When it comes to tea, certain seasons are known for certain things. I’m drawing a blank when it comes to autumn and winter, though it’s safe to say those are times when the warming qualities of a nice hot cup of tea are much appreciated.
We are currently passing through spring, perhaps best known for being a time when the first tea harvests of the year take place. This gives us shincha, a Japanese term meaning “new tea,” and some of the finer of these varieties are among the most coveted of all teas.
Right now, the afternoon temperature in my part of the world stands at 92 degrees (with 5 percent humidity – truly a dry heat). So it seems very summery, even though summer officially does not commence for almost two months.
All of which means iced tea season is approaching. Never mind that for some of us, it’s always iced tea season. I’ve already written a few articles about my curious tea drinking habits and though my Esteemed Editor will surely cringe, I’ll direct you to one of them.
Rather than reinventing the wheel and writing yet another article about bold new ways to prepare iced tea and whatnot, I thought I’d direct you to a few of the fine articles already in the archives here as well as touching on some miscellaneous iced tea-related bits.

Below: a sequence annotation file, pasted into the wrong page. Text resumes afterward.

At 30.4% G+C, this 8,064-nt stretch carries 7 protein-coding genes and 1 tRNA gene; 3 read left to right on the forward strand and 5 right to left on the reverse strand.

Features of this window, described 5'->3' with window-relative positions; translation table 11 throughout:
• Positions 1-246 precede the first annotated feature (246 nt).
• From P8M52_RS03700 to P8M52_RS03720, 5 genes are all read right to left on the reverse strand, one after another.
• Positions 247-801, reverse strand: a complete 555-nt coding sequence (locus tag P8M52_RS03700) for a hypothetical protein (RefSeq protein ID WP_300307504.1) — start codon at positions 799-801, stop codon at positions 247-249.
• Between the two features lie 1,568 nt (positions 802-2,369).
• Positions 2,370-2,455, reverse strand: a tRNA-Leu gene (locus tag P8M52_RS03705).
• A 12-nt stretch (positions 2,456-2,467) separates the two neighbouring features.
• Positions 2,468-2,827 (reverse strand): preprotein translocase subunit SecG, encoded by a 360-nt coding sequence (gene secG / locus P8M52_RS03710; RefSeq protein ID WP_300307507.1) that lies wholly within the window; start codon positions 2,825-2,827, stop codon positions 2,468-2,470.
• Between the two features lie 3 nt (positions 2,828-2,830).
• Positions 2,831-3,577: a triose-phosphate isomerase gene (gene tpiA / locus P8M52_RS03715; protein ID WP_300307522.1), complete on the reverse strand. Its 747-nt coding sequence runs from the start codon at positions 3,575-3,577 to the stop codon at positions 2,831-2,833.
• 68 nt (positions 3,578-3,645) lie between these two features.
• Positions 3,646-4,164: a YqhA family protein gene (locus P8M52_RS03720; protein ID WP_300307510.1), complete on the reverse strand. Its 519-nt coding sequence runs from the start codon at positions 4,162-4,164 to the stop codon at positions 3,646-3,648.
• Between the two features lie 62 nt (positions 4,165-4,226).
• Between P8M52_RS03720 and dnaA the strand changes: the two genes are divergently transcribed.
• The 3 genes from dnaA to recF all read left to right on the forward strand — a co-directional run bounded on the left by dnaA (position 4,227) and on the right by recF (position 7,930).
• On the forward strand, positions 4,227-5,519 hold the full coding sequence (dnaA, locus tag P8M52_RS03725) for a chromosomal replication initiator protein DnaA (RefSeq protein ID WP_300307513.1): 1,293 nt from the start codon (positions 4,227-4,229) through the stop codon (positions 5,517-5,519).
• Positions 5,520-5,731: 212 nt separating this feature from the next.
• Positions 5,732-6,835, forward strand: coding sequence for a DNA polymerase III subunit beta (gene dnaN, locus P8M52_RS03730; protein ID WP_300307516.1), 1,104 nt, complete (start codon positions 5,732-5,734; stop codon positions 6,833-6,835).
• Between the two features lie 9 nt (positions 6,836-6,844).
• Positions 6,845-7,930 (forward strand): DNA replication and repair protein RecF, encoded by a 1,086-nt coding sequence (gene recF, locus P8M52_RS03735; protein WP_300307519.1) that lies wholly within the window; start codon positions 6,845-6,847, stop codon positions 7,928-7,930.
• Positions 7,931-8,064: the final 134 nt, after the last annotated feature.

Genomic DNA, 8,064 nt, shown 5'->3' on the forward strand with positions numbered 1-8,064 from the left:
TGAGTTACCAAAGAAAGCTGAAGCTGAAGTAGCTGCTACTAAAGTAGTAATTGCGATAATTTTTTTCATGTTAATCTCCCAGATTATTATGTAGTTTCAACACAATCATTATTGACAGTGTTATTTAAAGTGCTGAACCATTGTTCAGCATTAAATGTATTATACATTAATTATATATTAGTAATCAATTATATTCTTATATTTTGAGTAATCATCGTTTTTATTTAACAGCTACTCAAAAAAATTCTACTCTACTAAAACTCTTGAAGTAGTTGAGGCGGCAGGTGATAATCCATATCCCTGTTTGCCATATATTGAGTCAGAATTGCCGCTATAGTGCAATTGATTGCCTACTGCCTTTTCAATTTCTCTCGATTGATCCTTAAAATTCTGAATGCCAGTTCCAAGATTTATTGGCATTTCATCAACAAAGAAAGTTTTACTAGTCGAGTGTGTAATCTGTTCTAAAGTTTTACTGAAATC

Such as iced tea consumption in the United States. I don’t doubt that Americans drink a lot of iced tea and that the majority of what we drink is of the iced variety. What I wonder about is that in the seven years I’ve been writing about tea the only number I’ve seen given for the percentage of tea we drink is 85%. Maybe this number hasn’t changed even one percent in seven years or maybe I’m just looking in the wrong place.
Then I got to thinking about the term iced tea itself and wondering when it first came to be. I found a travel book from 1845 that commented on the iced tea, coffee and chocolate in Naples. Three years earlier, a writer in the London Quarterly Review noted that the Russians cooled all of their warm weather drinks with ice, including tea. But the oldest reference I was found (in my not completely thorough search) was a passing mention of iced tea in the 1827 volume, Domestic Economy, and Cookery, for Rich and Poor.
If you’d like to brush up on various facets of iced tea knowledge you can check out the articles at this site by going here. Among some highlights, an article that takes a look at a few brewing methods, one that looks at iced tea tidbits and trivia, and an examination of the critical sweetened vs. unsweetened issue.
See more of William I. Lengeman’s articles here.
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